Acupressure is an alternative therapy that includes applying manual pressure to certain body locations. It is based on traditional Chinese medicine and is considered to help balance the flow of qi (also spelled “chee”) via the body’s meridians or energy channels.
The purpose of acupressure is to facilitate the free passage of energy in the channel(s) by applying pressure to the acupuncture sites. Acupressure is like acupuncture, but instead of needles, the practitioner uses their fingertips to stimulate the point. A person will feel minor pain when the appropriate acupuncture point is pushed during treatment or self-treatment.
Here are some of the most important components of acupressure:
What is Acupressure? Principles:
- Meridians: Meridians are pathways via which qi travels in the body, according to traditional Chinese medicine. Along these paths, there are 12 major meridians and 365 acupoints.
- Qi: The vital energy that travels through the meridians is known as qi. Illness and pain are believed to happen when the flow of qi is interrupted or impeded.
- Acupoints: Acupoints are particular body locations where the meridians can be accessed for therapeutic purposes.
- Pressure: It includes applying consistent pressure to certain acupoints using the fingers, thumbs, palms, elbows, or specialized equipment. Depending on the desired result, the pressure might be deep or light.
- Massage: To increase the therapeutic effects of massage, acupressure can also be used with other massage modalities. Kneading, tapping, or rotating motions may be used during a massage.
What does acupressure treat?
Back discomfort, headaches, weariness, stress and tension, sad feelings, and immune system inadequacies are a few conditions that can benefit from acupressure.
Its therapy is not age-specific, but pregnant women and individuals with high blood pressure should avoid it. Specific acupressure spots can induce labor or miscarriage. It cannot be used to heal open wounds, scar tissue, varicose veins, or areas of inflammation or edema.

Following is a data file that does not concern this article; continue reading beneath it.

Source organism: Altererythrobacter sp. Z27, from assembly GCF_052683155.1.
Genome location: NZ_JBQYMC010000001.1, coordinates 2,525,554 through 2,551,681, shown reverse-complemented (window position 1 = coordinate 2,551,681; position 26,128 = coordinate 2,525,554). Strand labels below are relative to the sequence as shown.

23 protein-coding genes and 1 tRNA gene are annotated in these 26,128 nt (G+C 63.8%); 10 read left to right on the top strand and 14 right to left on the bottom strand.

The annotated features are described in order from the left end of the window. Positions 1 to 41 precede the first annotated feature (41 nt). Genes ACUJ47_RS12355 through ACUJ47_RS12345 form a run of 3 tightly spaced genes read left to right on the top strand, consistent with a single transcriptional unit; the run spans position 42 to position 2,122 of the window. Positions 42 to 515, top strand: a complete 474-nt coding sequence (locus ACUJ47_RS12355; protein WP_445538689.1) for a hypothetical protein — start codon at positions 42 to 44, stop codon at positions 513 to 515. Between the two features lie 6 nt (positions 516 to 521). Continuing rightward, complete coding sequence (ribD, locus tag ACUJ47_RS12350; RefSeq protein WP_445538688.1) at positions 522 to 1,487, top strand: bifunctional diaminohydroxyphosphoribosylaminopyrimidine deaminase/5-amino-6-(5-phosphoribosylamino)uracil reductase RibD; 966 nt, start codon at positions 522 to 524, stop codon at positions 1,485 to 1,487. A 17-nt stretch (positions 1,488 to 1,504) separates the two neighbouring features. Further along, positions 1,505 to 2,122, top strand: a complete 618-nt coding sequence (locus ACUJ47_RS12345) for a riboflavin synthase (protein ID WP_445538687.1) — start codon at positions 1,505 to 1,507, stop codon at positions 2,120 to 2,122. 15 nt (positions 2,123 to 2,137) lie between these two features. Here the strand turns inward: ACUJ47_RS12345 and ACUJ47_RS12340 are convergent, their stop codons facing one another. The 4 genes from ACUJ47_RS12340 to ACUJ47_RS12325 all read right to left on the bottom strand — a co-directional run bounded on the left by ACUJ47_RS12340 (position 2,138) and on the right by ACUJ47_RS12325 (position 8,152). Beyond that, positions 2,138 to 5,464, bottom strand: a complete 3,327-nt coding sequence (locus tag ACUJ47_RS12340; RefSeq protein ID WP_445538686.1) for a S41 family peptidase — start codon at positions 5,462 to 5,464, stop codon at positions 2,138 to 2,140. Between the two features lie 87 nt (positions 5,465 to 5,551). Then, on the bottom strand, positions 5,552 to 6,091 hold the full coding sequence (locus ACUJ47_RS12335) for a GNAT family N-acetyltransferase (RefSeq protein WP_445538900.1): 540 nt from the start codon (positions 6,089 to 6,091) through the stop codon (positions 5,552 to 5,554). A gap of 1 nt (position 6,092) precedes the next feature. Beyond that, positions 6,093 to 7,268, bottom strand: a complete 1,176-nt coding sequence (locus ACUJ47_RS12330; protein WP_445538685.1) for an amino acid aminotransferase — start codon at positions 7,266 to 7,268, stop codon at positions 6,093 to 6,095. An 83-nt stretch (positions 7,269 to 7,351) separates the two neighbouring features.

Poor posture is frequently the simple cause of back and joint pain. The neck is particularly vulnerable because of the range of motion in the head and neck. Damage to soft tissues can result from trauma. When acupressure is used to treat certain acupoints between the cervical spine (neck) and the top of the shoulder, pain can be reduced. When blood flow is improved, toxins are removed and oxygen and nutrients for healing are supplied.
Uses and Benefits
- Pain relief: It is often used to treat several pains, such as headaches, cramps from the menstrual cycle, lower back pain, and tight muscles.
- Stress reduction: Relaxation brought on by acupressure can help lessen tension and anxiety while enhancing general well-being.
- Vomiting and nausea: Its points have been known for reducing nausea and vomiting symptoms, especially in cases of chemotherapy-induced nausea or morning sickness.
- Improved circulation: It can increase the flow of energy throughout the body and boost blood circulation.
- Digestive health: Digestive issues like indigestion, bloating, and constipation tend to be relieved by acupressure, which is also believed to assist good digestion. (Source)
Safety and Considerations
- Non-invasive: When performed properly, acupressure is non-invasive and typically harmless. But it’s crucial to learn the right methods or get help from a qualified acupressure practitioner.
- Not a substitute for medical care: Acupressure shouldn’t take the place of traditional medical care. It can be used in conjunction with conventional medical care as a complementary therapy.
- Pregnancy: Some acupressure sites are contraindicated during pregnancy, therefore consult with a healthcare physician or a competent acupressure practitioner who specializes in prenatal care.
It’s significant to emphasize that there is just limited scientific evidence in favour of acupressure, and its mechanisms of action are still poorly understood. Before trying any alternative therapy, including acupressure, it is always advisable to speak with a healthcare provider, especially if you have any underlying medical concerns or are taking medication. (Source) (Source)